As accelerator technology continues to develop, there is a demand for targets that can accommodate higher beam powers and more focused beam pulses. This causes a range of target issues including high thermal stress, high radiation damage, and high residual heat when the beam is switched off. Stationary solid targets cannot survive under these conditions, so a rotating target wheel or a flowing liquid mercury target is typically used instead. However, rotating solid targets are still vulnerable to breaking and liquid mercury targets are prone to cavitation damage, so even these cannot cope with extremely high power and highly focused pulsed beams.
We proposed fluidised tungsten as an alternative solution which could avoid many of the problems of these alternatives, providing a reliable target technology for the most demanding high-power applications. A long-running programme of research and development is underway to demonstrate the feasibility of this new technology. This research is split into two key areas; showing that tungsten powder can be handled using available technology, and understanding how the powder behaves when shot with a proton beam. We have published several peer-reviewed articles based on this research.
Powder Handling Rig
Fluidised powders are routinely handled in industry, for example moving flour around a cake factory or coal dust around a power plant. However, tungsten is many times denser than any material that had previously been fluidised, so a custom test rig was built at Rutherford Appleton Laboratory. The rig has been developed over many years, and has successfully demonstrated the key powder handling processes required for a real target facility; the powder can be ejected in a dense phase suitable for a target, lifted in a lean phase, and then dropped back to the starting point under gravity. Managing erosion due to the powder is challenging, but we are implementing methods to measure and reduce this.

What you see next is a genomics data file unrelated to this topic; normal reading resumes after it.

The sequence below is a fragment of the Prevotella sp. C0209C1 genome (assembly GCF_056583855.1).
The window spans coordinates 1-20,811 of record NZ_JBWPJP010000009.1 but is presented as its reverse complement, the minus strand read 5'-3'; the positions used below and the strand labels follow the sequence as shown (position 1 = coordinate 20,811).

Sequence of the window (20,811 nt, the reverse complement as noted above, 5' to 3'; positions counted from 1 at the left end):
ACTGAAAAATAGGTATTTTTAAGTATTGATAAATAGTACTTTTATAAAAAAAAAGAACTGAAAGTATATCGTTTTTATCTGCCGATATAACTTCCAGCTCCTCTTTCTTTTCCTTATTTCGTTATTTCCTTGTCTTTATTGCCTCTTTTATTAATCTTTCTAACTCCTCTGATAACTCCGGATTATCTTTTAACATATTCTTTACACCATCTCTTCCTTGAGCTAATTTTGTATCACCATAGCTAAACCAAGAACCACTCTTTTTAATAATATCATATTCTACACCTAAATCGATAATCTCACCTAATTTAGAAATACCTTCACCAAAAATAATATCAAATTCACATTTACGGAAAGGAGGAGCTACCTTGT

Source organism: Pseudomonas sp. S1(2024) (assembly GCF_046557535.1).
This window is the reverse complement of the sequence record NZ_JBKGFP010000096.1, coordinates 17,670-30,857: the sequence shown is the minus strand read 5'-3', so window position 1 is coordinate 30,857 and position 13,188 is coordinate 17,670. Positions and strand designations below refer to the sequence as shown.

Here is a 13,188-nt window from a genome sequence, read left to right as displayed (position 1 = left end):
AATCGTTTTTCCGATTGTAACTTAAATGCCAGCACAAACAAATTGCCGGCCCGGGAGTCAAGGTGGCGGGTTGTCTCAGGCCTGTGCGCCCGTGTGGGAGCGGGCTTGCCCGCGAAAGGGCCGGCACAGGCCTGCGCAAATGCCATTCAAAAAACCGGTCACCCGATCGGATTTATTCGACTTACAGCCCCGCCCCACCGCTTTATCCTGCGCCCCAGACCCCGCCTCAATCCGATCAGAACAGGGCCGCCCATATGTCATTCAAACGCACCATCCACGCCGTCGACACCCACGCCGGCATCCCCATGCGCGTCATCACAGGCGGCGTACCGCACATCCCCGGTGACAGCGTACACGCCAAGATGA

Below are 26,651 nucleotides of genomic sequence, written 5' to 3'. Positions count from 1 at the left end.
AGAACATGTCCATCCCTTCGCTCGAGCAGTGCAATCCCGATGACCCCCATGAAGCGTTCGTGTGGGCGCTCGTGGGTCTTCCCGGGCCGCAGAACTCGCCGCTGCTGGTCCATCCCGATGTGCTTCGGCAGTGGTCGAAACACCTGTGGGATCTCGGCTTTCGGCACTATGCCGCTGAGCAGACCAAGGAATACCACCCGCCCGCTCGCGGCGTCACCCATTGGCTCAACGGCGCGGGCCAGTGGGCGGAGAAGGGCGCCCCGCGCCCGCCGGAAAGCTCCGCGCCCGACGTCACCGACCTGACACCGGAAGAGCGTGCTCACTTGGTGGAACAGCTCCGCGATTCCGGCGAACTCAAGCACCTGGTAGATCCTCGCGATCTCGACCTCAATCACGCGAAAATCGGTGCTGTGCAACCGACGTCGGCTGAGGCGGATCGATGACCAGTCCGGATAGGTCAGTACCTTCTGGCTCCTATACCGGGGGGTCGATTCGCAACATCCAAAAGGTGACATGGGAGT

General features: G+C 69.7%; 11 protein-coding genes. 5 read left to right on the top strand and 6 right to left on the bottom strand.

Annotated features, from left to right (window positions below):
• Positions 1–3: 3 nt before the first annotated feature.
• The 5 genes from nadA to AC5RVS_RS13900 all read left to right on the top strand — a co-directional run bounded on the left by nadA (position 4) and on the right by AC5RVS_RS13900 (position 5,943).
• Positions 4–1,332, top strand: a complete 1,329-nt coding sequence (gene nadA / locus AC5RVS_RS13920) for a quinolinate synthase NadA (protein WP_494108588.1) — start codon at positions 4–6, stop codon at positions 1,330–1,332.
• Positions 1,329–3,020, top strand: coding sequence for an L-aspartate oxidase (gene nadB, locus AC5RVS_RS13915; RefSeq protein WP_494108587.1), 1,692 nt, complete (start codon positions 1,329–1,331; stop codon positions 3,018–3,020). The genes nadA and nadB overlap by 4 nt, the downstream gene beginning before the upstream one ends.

The response of powdered tungsten to a proton beam passing through was investigated at the HiRadMat facility at CERN. We designed and built an experiment that allowed a proton beam to pass through an open-topped trough of tungsten powder while keeping the powder safely contained. The response of the powder was filmed using a high-speed camera and the force on the trough was measured using a laser Doppler vibrometer. The beam caused the powder to be ejected from the trough. However, the powder is ejected much less violently than liquid mercury under the same conditions, implying that a powder target should be easier to contain than a liquid mercury target under the same conditions.
We believe the observed disruption of the tungsten powder can be explained by a coulombic eruption of the tungsten particles. The high-energy beam pulse leaves a pattern of charge distributed in the poorly conducting powder sample, which creates an electric field that consequently results in a force acting on the individual charged particles. We have used a combination of FLUKA and multi-phase CFD modelling to calculate the charge deposited on the tungsten powder, the electric field and the resulting acceleration showing that this is a plausible mechanism for causing the observed eruptions.
Fluidised powder handling:
C.J. Densham, O.Caretta and P.Loveridge, “The potential of fluidised powder target technology in high power accelerator facilities,” in Proceedings of PAC09, WE1GRC04, Vancouver, BC, Canada, 2009.
T. Davies, O. Caretta, C. Densham and R. Woods, “The production and anatomy of a tungsten powder jet,” Powder Technology, vol. 201, no. 3, pp. 296-300, 2010. DOI: 10.1016/j.powtec.2010.03.018
O. Caretta, T. Davenne et al., “Response of a tungsten powder target to an incident high energy proton beam,” Physical review special topics - accelerators and beams, p.DOI: 10.1103/PhysRevSTAB.17.101005, 08 2014.
O.Caretta, P.Loveridge et al., “Proton beam induced dynamics of tungsten granules,” Physical Review Accelerators and Beams, vol. 21, March 2018. DOI: https://doi.org/10.1103/PhysRevAccelBeams.21.033401
Written by Chris Densham and Dan Wilcox, High Powered Targets group leader and team member respectively.